Over the last yearI've heard so much about Bdellium (pronounced with a silent B) brushes. A lot of bloggers and YouTubers have been scooping up these brushes at the makeup trade shows and I got the opportunity to test them out. I love that this is an innovative brush line that crafts its own brushes instead of just slapping a label on them. Check out my review on their Studio, Maestro and Green Bambu lines. Please excuse some of my photos - I was learning a new camera, some of the pictures turned out nice and some a little blurry, lol.
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The major point of differentiation between Bdellium brushes and other lines is the anti-bacterial technology on its brushes. As a result, they urge you to stay away from alcohol based cleansers which would remove the coating. I personally can't tell the difference with or without the anti-bacterial coating but I do like the idea that my brushes are more resistant to icky germs and bacteria - I am a true believer in sanitation and cleanliness with my makeup kit.
First off, we have the Maestro series. The bristles are similar to the Studio and Travel lines but the handles are nicer - they are black and with a more durable, shiny nickle plated ferrule. You could say this is the more premium line. It does have a bit more weight to the brush which I prefer and it does feel a bit more luxurious.
Each brush comes with it's own cardboard backing with the name and number of the brush.
Here are the brushes from the Maestro line that I received. I checked out the prices on Amazon and the most expensive brush in the line (a large face brush) was $21.60...not too bad.
This brush is really versatile. It's a duo fibre powder brush which has a nice rounded shape. It has medium density but the duo fibre tips allow you to have a light, sheer application of powder if you want. I actually love this for powder foundation - buffing in my Eve Pearl HD Duo Powder, or using this for blush - the white tips let you get a light touch of pigment or you can apply it its side for more color.
This is a pretty standard foundation brush but it's actually constructed very nicely. The bristles are tapered well and it's very soft. I like how it's not overly dense like some foundation brushes. The extra weight on the handle also makes it easy to use and really get in there with blending.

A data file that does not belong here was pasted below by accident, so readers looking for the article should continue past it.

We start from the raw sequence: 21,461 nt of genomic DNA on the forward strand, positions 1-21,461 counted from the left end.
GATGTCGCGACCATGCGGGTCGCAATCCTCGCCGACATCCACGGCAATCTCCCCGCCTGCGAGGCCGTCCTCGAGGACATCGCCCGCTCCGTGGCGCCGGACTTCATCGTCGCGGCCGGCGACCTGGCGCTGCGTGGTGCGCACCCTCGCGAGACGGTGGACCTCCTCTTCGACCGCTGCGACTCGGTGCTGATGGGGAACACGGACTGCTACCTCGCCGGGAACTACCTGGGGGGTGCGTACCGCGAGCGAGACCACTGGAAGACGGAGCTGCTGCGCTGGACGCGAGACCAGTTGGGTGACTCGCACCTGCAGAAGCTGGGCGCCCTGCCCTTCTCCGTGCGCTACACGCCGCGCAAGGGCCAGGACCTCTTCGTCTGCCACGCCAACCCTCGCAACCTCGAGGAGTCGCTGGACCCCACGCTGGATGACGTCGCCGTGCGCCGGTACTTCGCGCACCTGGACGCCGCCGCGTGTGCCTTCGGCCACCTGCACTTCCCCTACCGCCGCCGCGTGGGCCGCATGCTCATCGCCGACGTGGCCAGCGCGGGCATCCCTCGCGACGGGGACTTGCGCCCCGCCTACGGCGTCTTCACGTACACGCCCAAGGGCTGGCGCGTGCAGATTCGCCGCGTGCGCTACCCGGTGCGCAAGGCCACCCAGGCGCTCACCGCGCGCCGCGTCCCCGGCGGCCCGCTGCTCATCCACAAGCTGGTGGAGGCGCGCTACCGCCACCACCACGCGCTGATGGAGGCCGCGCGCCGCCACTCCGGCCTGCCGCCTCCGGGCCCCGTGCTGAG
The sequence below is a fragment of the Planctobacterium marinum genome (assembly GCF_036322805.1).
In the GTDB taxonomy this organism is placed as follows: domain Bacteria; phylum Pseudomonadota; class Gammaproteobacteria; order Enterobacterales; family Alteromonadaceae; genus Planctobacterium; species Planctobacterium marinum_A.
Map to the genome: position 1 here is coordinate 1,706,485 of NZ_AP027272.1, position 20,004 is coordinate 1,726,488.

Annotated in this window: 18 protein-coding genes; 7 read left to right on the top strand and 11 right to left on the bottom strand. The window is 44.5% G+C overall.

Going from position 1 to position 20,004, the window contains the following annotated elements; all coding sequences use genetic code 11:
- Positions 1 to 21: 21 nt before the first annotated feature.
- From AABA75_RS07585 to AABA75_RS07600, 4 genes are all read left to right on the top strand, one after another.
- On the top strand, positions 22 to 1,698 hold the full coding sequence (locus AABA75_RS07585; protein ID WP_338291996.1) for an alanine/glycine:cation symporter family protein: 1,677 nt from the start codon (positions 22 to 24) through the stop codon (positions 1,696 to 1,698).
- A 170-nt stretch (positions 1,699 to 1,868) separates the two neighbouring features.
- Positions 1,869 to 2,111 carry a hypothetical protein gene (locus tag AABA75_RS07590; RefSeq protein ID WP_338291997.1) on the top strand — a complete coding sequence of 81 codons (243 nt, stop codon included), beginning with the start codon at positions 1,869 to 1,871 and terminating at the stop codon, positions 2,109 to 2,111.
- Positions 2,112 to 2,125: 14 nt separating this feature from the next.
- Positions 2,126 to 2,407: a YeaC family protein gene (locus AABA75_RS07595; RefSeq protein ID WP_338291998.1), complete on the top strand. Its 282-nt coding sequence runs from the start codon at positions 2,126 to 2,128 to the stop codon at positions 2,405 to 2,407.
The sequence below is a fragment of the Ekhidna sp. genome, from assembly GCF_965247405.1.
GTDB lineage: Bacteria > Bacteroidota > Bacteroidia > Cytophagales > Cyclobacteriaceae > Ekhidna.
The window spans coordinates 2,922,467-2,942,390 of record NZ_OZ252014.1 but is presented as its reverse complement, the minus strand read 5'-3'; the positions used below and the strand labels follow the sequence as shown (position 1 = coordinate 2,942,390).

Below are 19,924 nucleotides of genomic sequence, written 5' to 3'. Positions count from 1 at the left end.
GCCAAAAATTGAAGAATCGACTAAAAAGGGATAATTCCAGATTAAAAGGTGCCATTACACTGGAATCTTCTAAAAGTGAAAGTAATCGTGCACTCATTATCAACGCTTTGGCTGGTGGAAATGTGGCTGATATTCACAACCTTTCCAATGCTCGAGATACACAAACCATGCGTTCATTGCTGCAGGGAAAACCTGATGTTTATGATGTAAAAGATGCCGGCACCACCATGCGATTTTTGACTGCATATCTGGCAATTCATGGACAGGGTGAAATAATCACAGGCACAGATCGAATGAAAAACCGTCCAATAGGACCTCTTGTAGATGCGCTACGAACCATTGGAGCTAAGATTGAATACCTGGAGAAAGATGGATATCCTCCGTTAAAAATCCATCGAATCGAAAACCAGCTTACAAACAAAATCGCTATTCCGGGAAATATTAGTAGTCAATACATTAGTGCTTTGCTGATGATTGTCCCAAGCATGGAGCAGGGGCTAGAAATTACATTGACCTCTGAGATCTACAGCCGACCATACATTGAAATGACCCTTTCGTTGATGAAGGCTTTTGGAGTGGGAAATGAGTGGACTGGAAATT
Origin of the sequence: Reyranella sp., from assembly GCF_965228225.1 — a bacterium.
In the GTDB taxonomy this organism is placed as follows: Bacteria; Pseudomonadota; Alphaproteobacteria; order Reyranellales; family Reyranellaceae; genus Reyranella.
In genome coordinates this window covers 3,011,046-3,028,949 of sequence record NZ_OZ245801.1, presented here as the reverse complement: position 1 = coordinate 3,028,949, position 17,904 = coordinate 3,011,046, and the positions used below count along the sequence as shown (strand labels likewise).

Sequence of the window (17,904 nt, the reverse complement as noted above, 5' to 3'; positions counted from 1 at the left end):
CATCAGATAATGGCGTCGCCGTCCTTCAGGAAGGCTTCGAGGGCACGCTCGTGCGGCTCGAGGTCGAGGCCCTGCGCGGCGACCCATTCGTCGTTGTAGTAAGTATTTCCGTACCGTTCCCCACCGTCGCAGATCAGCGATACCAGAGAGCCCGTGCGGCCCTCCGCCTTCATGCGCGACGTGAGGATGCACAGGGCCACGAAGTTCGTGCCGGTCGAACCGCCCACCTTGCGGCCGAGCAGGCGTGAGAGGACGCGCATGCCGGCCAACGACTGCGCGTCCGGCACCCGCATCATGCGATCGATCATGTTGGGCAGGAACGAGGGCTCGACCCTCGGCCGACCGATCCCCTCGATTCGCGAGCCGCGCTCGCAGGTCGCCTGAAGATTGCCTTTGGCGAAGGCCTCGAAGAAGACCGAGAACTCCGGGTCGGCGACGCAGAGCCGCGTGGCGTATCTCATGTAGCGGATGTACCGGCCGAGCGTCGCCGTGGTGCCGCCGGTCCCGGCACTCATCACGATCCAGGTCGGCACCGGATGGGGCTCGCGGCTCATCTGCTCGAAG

This is a standard eyeshadow brush. It's one of those basic brushes you need in your collection. It's not super dense so I'd actually use it for blending. It's very soft as well.
I can see this being a really nice lip brush but also a great concealer brush for tiny areas you're trying to cover.
Here is the Studio line. It has the same bristles and brush cut of the Maestro line, but it's a bit more affordable because it doesn't have the upgraded handle and ferrule. I actually really like the bright yellow color. It makes the brushes really look like tools - I guess I associate yellow with construction, lol.
This is a large powder brush that you'd use for setting your foundation or light bronzing and blush. I actually had a lot of problems with this brush - it bled and shed a lot and even now, after several washes, it still has random hairs poking outside of the domed shape. I'd skip this one.
This is a basic face slanted contour brush. It's nothing fancy, but I do like how the bristles form a smaller head. I'm tired of overly fluffy angled brushes - this one will actually fit into the contour of the cheeks.
This is supposed to be a wet/dry definer eyeliner brush...and looking at it, it does remind me of a wider version of the Bobbi Brown fine eyeliner brush. I think this would be handy for beginners trying to master gel liner. It's got a nice dense, and thin head - just draw thin lines across the eye and you're good to go. Honestly though, it reminds me more of a lip brush...and I'd probably use it for that purpose.
This is a large duo fibre tapered blending brush. I really like this one actually. It's got the perfect size and density for again placing powder over under eye concealer or applying a shimmer powder to the cheekbone. It can also lay down a blending shadow base color in a jiffy.
The Green Bambu line really stands out. First off, the limey green color is really striking on both the handles and bristles - I've never seen anything like it. These are truly eco-friendly brushes - they have a sustainable bambu handle and cruelty-free synthetic bristles. They're not coated with the anti-bacterial technology because synthetic bristles are less likely to accumulate bacteria. I notice that in general these brushes shed less...but that's often the case with synthetic bristles. I also experienced no issues with dye bleeding. The entire line seems to have shorter brush handles which makes me think they're more for personal use.
Each brush comes with a cardboard backing - the description is listed on the back which explains its use and construction.
You can find these brushes at http://www.bdelliumtools.com/wheretobuy.php
Would I Recommend? I think these are a nice refreshing look at brushes amongst the brands that have been reviewed many times over. I definitely recommend. They're a good price and overall really nice brushes. This is great for both the everyday makeup user as they're pretty affordable, as well as pro makeup artists looking for nice quality brushes to stock in their kit. I'm on the hunt for more of the small liner brushes and I definitely want to try some of their crease brushes, they have tons to choose from.
FTC Disclosure: Product sponsored for review. I am not affiliated with the company and not paid to write this review. These are my honest thoughts and opinions.
Atlanta Makeup Artist